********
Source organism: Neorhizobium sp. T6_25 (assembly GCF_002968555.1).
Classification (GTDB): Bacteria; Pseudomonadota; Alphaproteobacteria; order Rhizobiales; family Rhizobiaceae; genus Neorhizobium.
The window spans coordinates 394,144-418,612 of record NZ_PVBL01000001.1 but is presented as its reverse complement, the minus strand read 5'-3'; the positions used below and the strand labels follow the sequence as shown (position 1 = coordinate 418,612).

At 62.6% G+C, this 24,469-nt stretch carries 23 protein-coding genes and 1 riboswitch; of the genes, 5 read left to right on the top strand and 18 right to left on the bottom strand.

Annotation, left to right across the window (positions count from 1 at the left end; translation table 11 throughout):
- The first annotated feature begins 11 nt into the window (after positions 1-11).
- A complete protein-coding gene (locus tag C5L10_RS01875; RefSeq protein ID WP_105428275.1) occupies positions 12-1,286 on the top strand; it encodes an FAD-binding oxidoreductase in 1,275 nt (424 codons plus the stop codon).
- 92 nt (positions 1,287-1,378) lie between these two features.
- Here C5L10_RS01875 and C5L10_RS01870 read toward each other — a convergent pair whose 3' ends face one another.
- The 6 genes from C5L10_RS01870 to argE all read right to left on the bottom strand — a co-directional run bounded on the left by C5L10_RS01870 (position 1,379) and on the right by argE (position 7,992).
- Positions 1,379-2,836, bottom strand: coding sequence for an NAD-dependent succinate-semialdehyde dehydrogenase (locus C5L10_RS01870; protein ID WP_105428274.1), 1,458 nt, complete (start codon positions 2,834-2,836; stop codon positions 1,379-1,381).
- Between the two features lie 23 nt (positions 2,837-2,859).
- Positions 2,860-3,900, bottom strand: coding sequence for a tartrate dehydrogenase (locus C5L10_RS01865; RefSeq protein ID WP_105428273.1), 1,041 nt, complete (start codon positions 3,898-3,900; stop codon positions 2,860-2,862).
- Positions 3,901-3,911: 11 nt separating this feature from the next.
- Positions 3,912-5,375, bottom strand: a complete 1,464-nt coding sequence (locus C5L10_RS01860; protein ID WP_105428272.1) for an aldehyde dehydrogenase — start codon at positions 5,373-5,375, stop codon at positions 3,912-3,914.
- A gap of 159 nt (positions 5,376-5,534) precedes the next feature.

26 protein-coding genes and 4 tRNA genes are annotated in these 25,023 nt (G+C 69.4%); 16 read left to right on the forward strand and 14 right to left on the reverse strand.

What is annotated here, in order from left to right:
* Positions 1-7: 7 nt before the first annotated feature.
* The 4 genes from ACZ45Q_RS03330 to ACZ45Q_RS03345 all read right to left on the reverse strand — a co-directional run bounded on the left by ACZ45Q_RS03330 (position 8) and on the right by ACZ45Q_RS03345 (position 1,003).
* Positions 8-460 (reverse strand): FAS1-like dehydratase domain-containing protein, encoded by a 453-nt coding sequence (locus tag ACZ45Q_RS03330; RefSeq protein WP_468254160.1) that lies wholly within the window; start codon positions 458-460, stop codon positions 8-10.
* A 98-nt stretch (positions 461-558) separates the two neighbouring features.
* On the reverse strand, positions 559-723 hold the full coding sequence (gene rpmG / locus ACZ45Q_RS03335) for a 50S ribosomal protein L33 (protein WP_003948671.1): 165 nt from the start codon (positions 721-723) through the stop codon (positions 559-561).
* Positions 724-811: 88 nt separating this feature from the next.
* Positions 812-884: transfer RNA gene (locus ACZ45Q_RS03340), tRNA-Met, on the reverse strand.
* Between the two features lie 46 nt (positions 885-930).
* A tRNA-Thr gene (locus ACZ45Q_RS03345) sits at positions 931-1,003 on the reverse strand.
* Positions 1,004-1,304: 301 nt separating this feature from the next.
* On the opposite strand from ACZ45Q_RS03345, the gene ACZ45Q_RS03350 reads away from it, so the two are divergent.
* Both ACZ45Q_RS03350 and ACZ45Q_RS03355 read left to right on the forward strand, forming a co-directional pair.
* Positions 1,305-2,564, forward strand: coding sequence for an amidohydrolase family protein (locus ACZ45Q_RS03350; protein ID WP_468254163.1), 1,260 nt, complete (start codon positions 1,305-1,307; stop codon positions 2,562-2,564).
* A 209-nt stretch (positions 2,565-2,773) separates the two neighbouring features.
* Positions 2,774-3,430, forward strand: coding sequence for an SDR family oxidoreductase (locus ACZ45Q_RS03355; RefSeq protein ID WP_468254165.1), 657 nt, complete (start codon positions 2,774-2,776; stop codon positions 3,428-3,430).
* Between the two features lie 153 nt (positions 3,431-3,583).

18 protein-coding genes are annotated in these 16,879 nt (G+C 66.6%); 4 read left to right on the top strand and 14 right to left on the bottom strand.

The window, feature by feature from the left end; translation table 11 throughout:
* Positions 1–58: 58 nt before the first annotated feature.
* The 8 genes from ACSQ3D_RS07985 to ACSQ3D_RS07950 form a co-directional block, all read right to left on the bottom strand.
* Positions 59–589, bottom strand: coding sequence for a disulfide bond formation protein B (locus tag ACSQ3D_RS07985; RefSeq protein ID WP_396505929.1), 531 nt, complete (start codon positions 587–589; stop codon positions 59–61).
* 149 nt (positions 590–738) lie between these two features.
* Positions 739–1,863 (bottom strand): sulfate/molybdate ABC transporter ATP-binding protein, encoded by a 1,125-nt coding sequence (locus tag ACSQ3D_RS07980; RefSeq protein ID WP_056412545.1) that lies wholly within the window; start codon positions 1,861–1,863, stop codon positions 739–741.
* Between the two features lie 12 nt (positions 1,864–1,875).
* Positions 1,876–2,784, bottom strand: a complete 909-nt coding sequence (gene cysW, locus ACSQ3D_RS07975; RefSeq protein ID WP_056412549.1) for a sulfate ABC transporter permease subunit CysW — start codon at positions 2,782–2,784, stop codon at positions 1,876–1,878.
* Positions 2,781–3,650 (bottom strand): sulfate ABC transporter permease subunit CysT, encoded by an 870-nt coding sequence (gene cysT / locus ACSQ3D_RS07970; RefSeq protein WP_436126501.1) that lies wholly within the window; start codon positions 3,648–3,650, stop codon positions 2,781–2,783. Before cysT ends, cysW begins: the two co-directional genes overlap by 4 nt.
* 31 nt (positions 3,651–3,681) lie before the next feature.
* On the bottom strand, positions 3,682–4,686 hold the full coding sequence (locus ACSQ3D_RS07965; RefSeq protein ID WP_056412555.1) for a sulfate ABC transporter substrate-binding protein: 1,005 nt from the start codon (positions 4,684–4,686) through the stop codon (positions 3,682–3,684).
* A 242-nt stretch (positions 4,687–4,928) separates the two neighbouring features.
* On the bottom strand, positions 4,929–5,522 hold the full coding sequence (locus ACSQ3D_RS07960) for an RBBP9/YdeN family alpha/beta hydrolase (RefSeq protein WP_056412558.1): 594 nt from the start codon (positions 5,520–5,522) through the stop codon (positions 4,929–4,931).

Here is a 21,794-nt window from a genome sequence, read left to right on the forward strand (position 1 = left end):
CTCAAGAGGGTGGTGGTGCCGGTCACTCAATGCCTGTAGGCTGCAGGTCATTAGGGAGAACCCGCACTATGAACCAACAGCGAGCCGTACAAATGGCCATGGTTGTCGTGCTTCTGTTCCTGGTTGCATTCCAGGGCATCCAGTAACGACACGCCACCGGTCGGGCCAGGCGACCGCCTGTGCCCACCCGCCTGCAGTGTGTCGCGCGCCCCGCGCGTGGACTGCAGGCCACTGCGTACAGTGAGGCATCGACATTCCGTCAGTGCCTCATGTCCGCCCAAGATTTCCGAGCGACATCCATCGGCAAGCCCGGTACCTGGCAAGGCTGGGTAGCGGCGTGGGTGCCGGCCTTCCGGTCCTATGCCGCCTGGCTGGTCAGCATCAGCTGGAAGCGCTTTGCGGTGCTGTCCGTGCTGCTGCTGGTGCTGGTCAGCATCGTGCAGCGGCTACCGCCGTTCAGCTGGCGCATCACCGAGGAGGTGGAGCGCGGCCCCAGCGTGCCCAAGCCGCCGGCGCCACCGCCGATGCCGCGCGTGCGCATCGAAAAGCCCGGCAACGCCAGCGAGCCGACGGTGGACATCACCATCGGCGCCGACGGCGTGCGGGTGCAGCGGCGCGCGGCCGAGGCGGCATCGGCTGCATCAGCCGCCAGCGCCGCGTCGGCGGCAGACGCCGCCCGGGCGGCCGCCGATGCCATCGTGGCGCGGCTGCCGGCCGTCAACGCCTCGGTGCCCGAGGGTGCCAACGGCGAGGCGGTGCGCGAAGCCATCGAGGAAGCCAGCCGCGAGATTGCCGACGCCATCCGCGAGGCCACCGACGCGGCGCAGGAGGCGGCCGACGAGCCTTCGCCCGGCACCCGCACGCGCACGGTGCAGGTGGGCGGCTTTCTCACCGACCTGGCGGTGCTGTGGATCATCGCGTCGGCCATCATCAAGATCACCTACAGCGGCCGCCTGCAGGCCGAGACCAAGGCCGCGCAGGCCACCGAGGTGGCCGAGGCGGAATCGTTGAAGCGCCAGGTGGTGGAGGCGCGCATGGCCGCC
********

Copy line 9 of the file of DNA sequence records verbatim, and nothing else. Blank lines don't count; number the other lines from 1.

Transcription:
- Here C5L10_RS01875 and C5L10_RS01870 read toward each other — a convergent pair whose 3' ends face one another.